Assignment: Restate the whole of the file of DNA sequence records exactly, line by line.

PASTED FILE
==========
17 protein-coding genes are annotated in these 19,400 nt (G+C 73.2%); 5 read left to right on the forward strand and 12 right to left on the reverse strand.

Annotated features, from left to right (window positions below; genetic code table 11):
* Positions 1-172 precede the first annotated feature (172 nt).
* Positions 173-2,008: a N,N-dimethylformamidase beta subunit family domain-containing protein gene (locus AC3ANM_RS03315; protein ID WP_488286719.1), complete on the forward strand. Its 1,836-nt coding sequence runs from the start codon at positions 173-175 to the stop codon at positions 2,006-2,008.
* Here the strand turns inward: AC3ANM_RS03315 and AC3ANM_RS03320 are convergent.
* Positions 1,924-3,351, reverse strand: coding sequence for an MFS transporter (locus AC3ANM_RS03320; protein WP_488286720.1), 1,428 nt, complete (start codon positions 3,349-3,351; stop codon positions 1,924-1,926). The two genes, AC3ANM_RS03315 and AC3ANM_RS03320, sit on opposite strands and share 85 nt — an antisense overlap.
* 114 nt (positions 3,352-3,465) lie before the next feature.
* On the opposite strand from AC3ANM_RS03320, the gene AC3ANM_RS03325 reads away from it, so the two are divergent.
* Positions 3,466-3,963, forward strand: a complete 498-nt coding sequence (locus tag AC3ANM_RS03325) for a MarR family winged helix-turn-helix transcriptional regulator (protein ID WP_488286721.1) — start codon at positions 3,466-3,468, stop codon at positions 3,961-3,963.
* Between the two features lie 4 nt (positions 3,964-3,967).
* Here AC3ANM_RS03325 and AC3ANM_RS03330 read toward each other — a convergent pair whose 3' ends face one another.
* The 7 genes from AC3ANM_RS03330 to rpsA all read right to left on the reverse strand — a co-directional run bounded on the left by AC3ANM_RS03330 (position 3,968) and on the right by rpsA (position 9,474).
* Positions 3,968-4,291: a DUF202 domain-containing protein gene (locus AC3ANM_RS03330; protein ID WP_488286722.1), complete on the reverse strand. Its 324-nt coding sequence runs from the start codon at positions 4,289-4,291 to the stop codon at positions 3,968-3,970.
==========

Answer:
17 protein-coding genes are annotated in these 19,400 nt (G+C 73.2%); 5 read left to right on the forward strand and 12 right to left on the reverse strand.

Annotated features, from left to right (window positions below; genetic code table 11):
* Positions 1-172 precede the first annotated feature (172 nt).
* Positions 173-2,008: a N,N-dimethylformamidase beta subunit family domain-containing protein gene (locus AC3ANM_RS03315; protein ID WP_488286719.1), complete on the forward strand. Its 1,836-nt coding sequence runs from the start codon at positions 173-175 to the stop codon at positions 2,006-2,008.
* Here the strand turns inward: AC3ANM_RS03315 and AC3ANM_RS03320 are convergent.
* Positions 1,924-3,351, reverse strand: coding sequence for an MFS transporter (locus AC3ANM_RS03320; protein WP_488286720.1), 1,428 nt, complete (start codon positions 3,349-3,351; stop codon positions 1,924-1,926). The two genes, AC3ANM_RS03315 and AC3ANM_RS03320, sit on opposite strands and share 85 nt — an antisense overlap.
* 114 nt (positions 3,352-3,465) lie before the next feature.
* On the opposite strand from AC3ANM_RS03320, the gene AC3ANM_RS03325 reads away from it, so the two are divergent.
* Positions 3,466-3,963, forward strand: a complete 498-nt coding sequence (locus tag AC3ANM_RS03325) for a MarR family winged helix-turn-helix transcriptional regulator (protein ID WP_488286721.1) — start codon at positions 3,466-3,468, stop codon at positions 3,961-3,963.
* Between the two features lie 4 nt (positions 3,964-3,967).
* Here AC3ANM_RS03325 and AC3ANM_RS03330 read toward each other — a convergent pair whose 3' ends face one another.
* The 7 genes from AC3ANM_RS03330 to rpsA all read right to left on the reverse strand — a co-directional run bounded on the left by AC3ANM_RS03330 (position 3,968) and on the right by rpsA (position 9,474).
* Positions 3,968-4,291: a DUF202 domain-containing protein gene (locus AC3ANM_RS03330; protein ID WP_488286722.1), complete on the reverse strand. Its 324-nt coding sequence runs from the start codon at positions 4,289-4,291 to the stop codon at positions 3,968-3,970.